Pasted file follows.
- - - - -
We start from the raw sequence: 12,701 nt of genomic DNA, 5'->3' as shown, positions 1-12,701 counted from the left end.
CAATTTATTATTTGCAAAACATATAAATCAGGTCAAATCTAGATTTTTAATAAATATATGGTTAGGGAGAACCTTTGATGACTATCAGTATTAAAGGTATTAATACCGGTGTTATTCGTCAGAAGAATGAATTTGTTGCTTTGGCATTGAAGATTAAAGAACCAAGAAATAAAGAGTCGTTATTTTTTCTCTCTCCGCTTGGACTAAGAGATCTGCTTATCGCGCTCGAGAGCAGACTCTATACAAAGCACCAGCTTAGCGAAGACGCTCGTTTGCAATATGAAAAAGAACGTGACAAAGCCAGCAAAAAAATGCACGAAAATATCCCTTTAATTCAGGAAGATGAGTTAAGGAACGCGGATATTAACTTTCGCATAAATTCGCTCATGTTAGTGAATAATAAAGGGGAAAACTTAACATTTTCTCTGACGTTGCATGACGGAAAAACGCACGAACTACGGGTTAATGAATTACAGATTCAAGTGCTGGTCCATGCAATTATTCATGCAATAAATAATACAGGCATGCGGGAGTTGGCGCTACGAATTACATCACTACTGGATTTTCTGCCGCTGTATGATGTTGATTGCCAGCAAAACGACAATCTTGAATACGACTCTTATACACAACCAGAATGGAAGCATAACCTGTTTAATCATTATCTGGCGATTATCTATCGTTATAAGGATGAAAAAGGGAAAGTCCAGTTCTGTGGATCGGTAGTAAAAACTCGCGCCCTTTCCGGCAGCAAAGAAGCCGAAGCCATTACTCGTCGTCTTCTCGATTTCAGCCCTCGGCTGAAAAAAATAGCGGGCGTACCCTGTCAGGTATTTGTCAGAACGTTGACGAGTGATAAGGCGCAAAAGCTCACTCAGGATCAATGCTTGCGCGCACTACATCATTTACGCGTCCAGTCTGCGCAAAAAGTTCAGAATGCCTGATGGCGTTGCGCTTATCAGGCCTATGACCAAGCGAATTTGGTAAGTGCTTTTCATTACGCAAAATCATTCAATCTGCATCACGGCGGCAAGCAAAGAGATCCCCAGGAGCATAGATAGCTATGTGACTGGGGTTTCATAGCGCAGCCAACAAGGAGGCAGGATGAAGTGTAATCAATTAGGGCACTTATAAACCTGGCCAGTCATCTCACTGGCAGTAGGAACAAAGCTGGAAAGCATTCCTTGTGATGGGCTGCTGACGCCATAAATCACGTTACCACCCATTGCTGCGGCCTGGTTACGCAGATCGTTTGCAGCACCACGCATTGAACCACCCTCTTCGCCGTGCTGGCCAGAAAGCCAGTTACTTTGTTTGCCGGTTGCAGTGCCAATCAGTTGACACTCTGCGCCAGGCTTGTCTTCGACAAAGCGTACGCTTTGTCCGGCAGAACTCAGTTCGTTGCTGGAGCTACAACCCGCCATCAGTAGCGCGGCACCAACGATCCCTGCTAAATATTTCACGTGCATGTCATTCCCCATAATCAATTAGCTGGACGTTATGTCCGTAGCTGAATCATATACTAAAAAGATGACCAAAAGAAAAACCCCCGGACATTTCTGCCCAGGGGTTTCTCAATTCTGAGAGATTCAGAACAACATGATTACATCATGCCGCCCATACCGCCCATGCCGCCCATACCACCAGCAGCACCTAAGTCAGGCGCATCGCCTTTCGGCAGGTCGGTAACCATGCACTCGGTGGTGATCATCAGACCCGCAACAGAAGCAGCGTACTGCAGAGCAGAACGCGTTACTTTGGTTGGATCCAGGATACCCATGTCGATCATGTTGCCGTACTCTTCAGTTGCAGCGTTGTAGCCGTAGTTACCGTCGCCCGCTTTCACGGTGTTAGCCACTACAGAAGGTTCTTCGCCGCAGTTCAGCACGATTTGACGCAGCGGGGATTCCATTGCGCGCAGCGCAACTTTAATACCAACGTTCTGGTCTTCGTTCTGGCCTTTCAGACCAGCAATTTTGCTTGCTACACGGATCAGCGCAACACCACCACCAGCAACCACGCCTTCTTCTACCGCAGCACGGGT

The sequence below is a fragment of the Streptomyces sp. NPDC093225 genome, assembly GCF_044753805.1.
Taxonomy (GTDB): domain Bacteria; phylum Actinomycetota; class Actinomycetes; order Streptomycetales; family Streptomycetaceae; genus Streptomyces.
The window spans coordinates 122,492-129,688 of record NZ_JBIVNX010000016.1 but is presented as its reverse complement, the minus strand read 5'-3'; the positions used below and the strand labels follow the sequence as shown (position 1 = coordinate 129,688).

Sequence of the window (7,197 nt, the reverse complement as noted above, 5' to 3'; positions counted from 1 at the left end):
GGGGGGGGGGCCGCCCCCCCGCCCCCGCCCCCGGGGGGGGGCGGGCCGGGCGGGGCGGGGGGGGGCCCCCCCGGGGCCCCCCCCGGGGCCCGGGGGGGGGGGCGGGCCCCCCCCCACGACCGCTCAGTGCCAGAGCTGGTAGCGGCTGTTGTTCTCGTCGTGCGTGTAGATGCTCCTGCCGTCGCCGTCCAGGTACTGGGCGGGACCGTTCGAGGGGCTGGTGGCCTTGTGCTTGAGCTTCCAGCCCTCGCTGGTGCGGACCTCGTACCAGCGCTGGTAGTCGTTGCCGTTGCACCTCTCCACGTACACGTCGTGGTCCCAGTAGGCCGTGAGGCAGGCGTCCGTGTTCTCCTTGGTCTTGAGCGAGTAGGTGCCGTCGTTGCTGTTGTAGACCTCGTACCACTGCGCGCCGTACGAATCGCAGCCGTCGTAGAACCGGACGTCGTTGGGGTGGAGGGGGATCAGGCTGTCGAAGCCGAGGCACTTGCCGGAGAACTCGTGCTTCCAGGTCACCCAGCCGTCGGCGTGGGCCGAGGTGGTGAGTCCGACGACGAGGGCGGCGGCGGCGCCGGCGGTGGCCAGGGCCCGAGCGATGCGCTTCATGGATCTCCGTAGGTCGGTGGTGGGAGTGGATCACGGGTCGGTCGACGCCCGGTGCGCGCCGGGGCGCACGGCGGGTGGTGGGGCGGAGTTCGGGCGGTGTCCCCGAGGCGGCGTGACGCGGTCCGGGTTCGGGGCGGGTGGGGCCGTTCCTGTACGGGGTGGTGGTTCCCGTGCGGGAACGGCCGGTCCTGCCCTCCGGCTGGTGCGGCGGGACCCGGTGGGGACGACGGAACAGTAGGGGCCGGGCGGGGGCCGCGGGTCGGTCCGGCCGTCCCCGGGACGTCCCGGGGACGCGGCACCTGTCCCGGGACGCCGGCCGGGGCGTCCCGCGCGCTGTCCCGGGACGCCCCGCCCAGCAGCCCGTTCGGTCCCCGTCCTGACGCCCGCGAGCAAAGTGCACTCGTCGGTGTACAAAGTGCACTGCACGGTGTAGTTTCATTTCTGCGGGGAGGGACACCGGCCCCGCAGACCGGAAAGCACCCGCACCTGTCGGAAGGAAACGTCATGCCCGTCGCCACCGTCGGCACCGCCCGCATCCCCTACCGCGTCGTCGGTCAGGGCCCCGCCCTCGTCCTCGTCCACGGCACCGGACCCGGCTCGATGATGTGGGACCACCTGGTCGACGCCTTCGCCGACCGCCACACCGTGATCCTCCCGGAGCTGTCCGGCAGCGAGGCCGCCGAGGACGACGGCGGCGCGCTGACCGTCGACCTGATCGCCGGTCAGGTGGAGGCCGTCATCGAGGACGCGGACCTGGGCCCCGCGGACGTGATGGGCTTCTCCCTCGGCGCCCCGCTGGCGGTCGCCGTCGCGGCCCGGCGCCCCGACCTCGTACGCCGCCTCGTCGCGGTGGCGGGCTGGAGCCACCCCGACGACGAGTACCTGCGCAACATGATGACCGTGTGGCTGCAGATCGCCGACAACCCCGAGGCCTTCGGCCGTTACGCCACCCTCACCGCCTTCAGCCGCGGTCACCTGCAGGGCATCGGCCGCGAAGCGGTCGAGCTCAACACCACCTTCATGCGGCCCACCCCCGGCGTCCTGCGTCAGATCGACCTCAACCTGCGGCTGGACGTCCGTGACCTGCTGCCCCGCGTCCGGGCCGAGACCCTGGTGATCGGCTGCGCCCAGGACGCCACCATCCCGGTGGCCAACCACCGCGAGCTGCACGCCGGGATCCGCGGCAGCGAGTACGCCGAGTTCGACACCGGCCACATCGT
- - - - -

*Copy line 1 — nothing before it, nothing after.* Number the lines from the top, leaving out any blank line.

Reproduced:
We start from the raw sequence: 12,701 nt of genomic DNA, 5'->3' as shown, positions 1-12,701 counted from the left end.